Bypassing one’s own mental machinery and instead using… what? Anyway, I have never noticed anyone “enlightened” having fewer cognitive biases than anyone else, or being more capable of anything in particular. If you claim otherwise, I should like to see the evidence.

Agreed. I found reading so many comments exhausting and, et, unenlightening, and after a while I just gave up

[EDITED] I recommend tea (black, green, oolong or white - i.e. white leaves, not with milk). As well as being rather lower in caffeine than coffee, tea includes L-theanine, which (a) increases the benefits of caffeine (viz. attention, accuracy, energy) and (b) counteracts jitters and headaches from caffeine.

Oolong tea usually has a bit more caffeine than the others, though green & white teas have a somewhat better ratio of L-theanine to caffeine. But caffeine and L-theanine contents are very variable anyway.

https://examine.com/supplements/theanine/rese... (read more)

1trevor2y
Seems like a good middle ground, especially depending on the person or as an alternative to quitting cold turkey. But the active ingredient is still basically the same, which has been in use for thousands of years (like alcohol) and probably started before humans were very good at self-evaluation and problem solving.

Thanks for this - interesting & quite useful. It reminded me of some similar observations:

George Orwell recommended somewhere that, when writing, you should try to visualize what you want to say for a while (i.e. non-propositionally) before making any attempt to put it into words, so as to be concrete rather than abstract/dry and falling back on cliches etc. that may not express it adequately.

At the end of Wittgenstein's Tractatus Logico-Philosophicus - the gist of which is that any meaningful statement can be expressed as logical propositions - he hin... (read more)

For elephant-and-rider, the equivalent more common metaphor is 'head and heart' (or, correspondingly, heart and head)

Thanks. Interesting that it gets the general idea of 'from behind' but the specifics garbled - eg bottom left the people should be sitting on the bench, not the other side of the table!

Thanks very much - yes, that one is pretty remarkable, as are several of them.

On the close-up I see loaves, some kind of gadget left of centre, and is that the baby Jesus (with beard?) they're about to tuck into?! (I assume DALLE-2 is not always sure how to show people from this perspective.)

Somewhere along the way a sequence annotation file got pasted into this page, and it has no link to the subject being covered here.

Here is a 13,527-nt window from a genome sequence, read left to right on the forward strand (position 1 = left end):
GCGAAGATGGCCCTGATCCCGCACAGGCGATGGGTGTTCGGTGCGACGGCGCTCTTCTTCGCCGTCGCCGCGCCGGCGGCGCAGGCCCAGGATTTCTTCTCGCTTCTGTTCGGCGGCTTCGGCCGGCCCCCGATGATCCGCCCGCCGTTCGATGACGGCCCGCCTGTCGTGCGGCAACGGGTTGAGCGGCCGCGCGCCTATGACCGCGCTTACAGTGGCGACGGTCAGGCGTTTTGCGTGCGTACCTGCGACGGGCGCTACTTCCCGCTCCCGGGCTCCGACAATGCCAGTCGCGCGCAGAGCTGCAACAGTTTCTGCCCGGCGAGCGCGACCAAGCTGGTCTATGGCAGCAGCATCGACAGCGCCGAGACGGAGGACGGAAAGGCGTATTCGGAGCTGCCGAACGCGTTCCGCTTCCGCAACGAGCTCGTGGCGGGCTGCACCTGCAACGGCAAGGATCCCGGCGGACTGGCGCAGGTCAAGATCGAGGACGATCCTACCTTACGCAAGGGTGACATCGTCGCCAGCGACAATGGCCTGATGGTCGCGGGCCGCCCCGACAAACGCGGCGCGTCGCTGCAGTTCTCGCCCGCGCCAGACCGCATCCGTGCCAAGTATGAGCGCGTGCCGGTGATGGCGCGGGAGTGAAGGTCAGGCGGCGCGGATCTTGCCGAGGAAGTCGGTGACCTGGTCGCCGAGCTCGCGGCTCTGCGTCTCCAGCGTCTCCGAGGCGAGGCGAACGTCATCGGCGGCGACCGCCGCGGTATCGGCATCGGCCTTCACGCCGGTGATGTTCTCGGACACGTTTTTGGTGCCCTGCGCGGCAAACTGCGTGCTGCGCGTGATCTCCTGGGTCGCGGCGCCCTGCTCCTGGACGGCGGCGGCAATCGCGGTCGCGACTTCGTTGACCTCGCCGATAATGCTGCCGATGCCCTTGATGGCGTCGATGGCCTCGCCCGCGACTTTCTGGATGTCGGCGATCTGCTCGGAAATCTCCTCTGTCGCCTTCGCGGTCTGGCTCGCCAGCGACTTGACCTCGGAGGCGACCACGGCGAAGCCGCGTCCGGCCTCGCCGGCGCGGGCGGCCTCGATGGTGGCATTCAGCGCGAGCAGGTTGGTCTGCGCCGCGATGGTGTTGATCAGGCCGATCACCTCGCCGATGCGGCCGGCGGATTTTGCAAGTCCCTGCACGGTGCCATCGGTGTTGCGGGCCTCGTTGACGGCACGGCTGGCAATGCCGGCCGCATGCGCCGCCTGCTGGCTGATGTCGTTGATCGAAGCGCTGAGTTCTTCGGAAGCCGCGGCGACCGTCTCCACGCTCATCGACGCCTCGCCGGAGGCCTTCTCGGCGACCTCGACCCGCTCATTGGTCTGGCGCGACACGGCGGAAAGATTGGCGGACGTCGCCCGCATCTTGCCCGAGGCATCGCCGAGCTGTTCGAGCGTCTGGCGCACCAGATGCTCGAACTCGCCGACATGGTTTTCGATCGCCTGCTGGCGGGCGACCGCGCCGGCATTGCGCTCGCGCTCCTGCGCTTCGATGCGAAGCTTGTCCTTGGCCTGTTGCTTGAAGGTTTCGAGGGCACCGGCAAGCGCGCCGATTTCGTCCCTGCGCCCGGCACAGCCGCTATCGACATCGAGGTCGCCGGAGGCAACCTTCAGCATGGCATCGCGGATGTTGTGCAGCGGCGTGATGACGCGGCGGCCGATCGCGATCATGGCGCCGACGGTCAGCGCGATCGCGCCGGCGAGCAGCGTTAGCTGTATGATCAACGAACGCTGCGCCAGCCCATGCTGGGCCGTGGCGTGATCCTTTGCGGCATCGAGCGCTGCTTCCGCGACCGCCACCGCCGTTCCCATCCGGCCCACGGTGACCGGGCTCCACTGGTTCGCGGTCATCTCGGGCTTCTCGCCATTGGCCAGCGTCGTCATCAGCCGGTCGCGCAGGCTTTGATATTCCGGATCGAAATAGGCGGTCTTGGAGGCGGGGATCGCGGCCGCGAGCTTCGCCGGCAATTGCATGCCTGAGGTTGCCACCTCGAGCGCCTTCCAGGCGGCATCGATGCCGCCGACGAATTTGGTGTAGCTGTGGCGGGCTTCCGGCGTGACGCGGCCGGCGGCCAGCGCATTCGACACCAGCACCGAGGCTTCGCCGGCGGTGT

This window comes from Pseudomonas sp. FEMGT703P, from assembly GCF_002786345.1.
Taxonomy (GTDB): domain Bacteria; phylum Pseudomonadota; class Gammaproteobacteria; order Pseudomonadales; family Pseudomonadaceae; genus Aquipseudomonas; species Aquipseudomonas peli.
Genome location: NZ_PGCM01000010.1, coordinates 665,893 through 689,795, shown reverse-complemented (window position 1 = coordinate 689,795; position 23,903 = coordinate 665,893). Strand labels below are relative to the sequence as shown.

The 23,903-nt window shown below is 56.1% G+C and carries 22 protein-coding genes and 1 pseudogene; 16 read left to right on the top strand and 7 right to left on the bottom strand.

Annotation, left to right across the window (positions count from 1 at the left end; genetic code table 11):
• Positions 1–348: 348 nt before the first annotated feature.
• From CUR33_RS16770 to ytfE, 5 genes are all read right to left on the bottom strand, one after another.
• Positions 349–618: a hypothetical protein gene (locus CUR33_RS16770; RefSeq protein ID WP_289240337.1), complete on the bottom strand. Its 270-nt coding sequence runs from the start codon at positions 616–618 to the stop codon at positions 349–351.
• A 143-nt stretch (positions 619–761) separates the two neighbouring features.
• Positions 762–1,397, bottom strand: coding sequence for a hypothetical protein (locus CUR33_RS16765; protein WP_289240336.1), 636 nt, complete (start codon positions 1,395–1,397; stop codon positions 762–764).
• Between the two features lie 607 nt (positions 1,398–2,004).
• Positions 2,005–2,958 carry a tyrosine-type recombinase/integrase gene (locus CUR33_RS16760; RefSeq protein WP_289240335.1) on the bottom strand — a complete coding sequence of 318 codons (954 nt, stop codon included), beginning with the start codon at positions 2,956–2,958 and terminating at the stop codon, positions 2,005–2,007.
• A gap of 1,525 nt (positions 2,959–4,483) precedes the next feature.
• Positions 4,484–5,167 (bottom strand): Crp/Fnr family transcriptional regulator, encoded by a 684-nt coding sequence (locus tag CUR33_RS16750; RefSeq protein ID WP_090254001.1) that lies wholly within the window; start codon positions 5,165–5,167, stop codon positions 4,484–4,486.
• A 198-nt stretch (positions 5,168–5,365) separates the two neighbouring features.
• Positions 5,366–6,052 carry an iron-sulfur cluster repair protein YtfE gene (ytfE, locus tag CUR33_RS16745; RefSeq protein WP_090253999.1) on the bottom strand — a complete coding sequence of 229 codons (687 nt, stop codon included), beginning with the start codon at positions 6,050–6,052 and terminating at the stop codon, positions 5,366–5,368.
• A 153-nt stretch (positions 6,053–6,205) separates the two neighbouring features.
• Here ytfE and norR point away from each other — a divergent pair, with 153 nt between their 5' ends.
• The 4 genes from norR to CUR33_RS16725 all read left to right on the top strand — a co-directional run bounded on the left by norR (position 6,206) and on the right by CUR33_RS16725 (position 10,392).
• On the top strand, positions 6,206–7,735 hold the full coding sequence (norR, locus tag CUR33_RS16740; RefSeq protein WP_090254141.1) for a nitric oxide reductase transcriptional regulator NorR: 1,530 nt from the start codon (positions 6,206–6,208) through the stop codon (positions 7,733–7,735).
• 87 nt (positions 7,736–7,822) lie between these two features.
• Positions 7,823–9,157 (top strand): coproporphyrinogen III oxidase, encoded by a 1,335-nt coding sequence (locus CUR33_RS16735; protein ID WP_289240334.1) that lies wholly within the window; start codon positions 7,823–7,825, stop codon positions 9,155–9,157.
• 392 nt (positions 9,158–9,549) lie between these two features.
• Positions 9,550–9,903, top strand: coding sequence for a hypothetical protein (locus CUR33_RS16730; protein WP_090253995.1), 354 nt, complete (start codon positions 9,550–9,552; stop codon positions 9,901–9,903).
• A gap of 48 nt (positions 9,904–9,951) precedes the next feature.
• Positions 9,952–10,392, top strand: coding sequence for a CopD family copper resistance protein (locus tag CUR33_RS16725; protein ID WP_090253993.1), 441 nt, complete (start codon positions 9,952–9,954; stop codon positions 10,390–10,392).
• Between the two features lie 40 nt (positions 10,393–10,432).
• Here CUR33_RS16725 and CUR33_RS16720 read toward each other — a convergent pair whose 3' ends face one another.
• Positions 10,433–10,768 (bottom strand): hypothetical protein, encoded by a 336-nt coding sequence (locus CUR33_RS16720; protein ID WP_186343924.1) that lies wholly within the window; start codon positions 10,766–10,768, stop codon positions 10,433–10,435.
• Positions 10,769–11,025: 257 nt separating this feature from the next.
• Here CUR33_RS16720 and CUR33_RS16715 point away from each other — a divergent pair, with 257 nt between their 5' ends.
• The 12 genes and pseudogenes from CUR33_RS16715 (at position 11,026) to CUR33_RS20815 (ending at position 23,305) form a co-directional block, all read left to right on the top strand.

Some prompts:

The Last Supper by Leonardo Da Vinci, but painted from behind.

The Last Supper by Leonardo Da Vinci, but painted from above, looking straight downwards.

The Last Supper by Leonardo Da Vinci, as an X-ray image.

Relativity by Escher, as a high-resolution photograph.

Boris Johnson dressed as a clown and riding a unicycle along a tightrope, spray-painted onto a wall, in the style of Banksy.

"The Last Supper by Leonardo Da Vinci, as an X-ray image" It's trying! 

I especially like this one (close-up): https://labs.openai.com/s/QsWCxHvbwRaIJEB7xbTCnvwx

6Swimmer963 (Miranda Dixon-Luinenburg) 2y
"The Last Supper by Leonardo Da Vinci, but painted from behind". (Based on previous playing around, I think that DALL-E does not have a super strong conception of "The Last Supper" in general, and sort of defaults to a generic supper table.) 

An obvious point just about worth mentioning, is that of course you don't need to spend a whole day over Sabbath. A half- or third-day per week is a lot better than none. Albeit perhaps increasing the chance that you'll start thinking about post-Sabbath plans during Sabbath (if it ends before night).

Relatedly, if Sabbath is to be a whole day perhaps it's better lasting from waking up until bedtime (or notionally say midnight to midnight), so it is bookended by the natural boundaries of sleep. (Albeit that reduces the point of the candle-lighting ritual.)

You may or may not know there's a blog called the Ancient Wisdom Project which tries out practices from various religions for a month at a time.